The House of Representatives advanced two items on the oil industry’s wish list Thursday, by passing legislation that would unleash drilling in the Western Gap area of the Gulf of Mexico and waive new financial reporting requirements on companies’ foreign dealmaking.
The legislation passed 256-171 would implement a one-year-old agreement between the United States and Mexico that sets the framework for oil and gas development along the two countries’ maritime boundary. Although Mexico ratified the deal in April 2012, Congress has not acted on it — despite oil companies’ zeal to develop the region.
That part of the measure has bipartisan support on Capitol Hill and the blessing of the White House. The Obama administration inked the international pact in February 2012 and said in a statement of policy this week that implementing the agreement is key to unlocking nearly 1.5 million acres of the outer continental shelf for drilling.
But the bill also contains a separate, unrelated provision that would effectively undo a new Securities and Exchange Commission rule that forces publicly traded companies to disclose what they pay other countries in exchange for harvesting oil and natural gas.
Mandated by the 2010 Dodd-Frank financial law, the SEC’s transparency rule is meant to discourage graft, expose bribes and deter corruption in resource-rich nations where oil and mineral wealth isn’t trickling down. But the oil industry, led by the American Petroleum Institute, argues the requirement to provide financial details for specific projects rather than whole countries at a time would give their rivals a competitive advantage, since similar disclosure isn’t required for foreign state-owned oil companies or privately held U.S. firms.
The API and Chamber of Commerce has led a so-far unsuccessful legal battle against the rule and has now turned to Congress for relief. In a e-mail blasted to members of the House on Wednesday urging them to support the bill, the Chamber of Commerce said the Securities and Exchange Commission “refused to provide any common sense exemptions or take conflicting laws of other nations into account.”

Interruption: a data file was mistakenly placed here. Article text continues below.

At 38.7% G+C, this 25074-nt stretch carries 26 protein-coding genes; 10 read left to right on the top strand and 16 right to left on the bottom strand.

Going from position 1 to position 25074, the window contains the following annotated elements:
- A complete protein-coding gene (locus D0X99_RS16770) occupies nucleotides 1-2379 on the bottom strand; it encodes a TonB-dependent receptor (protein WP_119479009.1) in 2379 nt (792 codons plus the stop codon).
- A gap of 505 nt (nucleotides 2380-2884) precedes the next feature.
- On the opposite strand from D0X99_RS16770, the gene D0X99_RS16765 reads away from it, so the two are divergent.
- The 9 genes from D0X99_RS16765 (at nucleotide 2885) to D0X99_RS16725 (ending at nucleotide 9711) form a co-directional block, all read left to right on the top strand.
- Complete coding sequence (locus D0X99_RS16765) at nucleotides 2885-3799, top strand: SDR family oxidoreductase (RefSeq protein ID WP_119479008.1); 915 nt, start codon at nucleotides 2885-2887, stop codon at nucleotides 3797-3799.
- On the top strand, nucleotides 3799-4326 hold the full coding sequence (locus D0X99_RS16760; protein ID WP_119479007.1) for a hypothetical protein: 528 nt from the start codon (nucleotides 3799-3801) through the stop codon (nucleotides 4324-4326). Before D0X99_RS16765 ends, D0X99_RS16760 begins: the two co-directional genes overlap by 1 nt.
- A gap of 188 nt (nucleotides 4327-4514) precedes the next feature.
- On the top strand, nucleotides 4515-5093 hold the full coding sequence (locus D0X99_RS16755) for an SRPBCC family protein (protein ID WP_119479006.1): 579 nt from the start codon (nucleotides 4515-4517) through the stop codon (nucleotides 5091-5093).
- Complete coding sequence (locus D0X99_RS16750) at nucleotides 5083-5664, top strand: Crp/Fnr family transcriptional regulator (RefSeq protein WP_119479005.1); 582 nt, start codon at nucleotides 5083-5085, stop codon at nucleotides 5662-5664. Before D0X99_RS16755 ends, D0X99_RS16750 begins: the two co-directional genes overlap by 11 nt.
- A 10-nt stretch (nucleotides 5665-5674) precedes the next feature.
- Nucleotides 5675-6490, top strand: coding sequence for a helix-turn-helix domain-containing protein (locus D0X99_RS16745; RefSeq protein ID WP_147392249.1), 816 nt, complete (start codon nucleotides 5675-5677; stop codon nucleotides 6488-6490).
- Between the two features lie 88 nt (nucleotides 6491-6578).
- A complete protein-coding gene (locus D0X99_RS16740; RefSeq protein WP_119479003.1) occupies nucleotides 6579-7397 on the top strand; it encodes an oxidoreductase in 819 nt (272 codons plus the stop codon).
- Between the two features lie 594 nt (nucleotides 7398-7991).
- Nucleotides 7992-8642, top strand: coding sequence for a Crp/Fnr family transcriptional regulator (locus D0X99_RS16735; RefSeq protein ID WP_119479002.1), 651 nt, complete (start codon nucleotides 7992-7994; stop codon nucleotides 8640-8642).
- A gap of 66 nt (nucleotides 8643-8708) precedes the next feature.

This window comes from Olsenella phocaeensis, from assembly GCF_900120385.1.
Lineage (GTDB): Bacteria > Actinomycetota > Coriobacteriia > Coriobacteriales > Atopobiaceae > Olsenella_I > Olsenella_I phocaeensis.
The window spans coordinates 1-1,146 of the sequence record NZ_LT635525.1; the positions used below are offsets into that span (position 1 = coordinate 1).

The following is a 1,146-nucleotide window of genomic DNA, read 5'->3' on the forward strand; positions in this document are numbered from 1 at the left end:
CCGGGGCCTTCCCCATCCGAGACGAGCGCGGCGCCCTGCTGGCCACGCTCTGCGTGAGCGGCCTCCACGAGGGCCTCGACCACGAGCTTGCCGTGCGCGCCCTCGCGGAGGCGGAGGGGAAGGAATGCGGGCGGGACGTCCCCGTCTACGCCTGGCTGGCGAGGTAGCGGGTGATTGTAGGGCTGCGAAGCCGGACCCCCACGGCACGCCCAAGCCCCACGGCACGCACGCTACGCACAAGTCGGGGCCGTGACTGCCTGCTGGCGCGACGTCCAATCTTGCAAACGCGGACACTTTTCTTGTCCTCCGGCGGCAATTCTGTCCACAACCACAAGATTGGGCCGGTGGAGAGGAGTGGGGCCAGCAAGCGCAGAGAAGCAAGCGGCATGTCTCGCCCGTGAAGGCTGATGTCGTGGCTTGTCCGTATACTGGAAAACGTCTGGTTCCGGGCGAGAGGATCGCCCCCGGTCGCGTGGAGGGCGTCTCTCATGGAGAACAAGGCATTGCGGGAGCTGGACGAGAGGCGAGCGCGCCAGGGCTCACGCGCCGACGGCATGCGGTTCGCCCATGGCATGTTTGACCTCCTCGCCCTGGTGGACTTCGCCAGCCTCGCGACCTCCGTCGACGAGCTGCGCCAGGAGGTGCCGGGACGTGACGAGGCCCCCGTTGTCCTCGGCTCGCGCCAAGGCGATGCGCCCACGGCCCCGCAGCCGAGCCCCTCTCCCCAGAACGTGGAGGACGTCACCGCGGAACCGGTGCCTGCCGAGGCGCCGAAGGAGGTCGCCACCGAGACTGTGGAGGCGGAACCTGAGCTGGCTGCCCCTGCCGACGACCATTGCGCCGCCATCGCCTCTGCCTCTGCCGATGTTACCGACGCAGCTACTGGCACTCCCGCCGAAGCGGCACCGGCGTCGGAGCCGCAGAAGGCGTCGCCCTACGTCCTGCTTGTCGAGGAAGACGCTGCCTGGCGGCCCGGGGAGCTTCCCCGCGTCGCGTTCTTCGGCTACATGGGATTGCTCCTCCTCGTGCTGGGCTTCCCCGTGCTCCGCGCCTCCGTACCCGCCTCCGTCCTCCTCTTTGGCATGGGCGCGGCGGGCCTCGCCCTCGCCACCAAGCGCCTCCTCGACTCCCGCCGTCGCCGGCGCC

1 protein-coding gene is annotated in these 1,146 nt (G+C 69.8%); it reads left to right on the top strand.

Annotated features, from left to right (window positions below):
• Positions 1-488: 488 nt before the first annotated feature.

Obama administration officials labeled the SEC provision “unnecessary” and “extraneous,” but stopped short of a veto threat.
No laws in Mexico prohibit disclosures of company payments to the government — or by Mexican companies to other governments. In a letter to House members on Thursday, Mexican civil society organizations emphasized that “disclosure of information required by (the SEC rule) does not contravene any Mexican law and, moreover, improves the guarantee of the right of public information access.”
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Rep. Alcee Hastings, D-Fla., called the SEC waiver “a poison pill” that didn’t belong in the bill.
And Rep. Peter DeFazio, D-Ore., said it would give the oil industry too much leeway. “I get nervous when I think U.S. companies are going to be negotiating secret agreements with Russia and these are going to protect our taxpayers, they’re going to protect our shareholders, they’re going to protect our public interest,” he said.
DeFazio and Rep. Maxine Waters, D-Calif., insisted that the legislation would have sailed through the House with few “no” votes if the SEC provision hadn’t been included. Waters pointedly told GOP lawmakers Thursday: “It was bipartisan before you sneaked in the exemption that would allow companies to bribe other governments . . . and keep payments under the table.”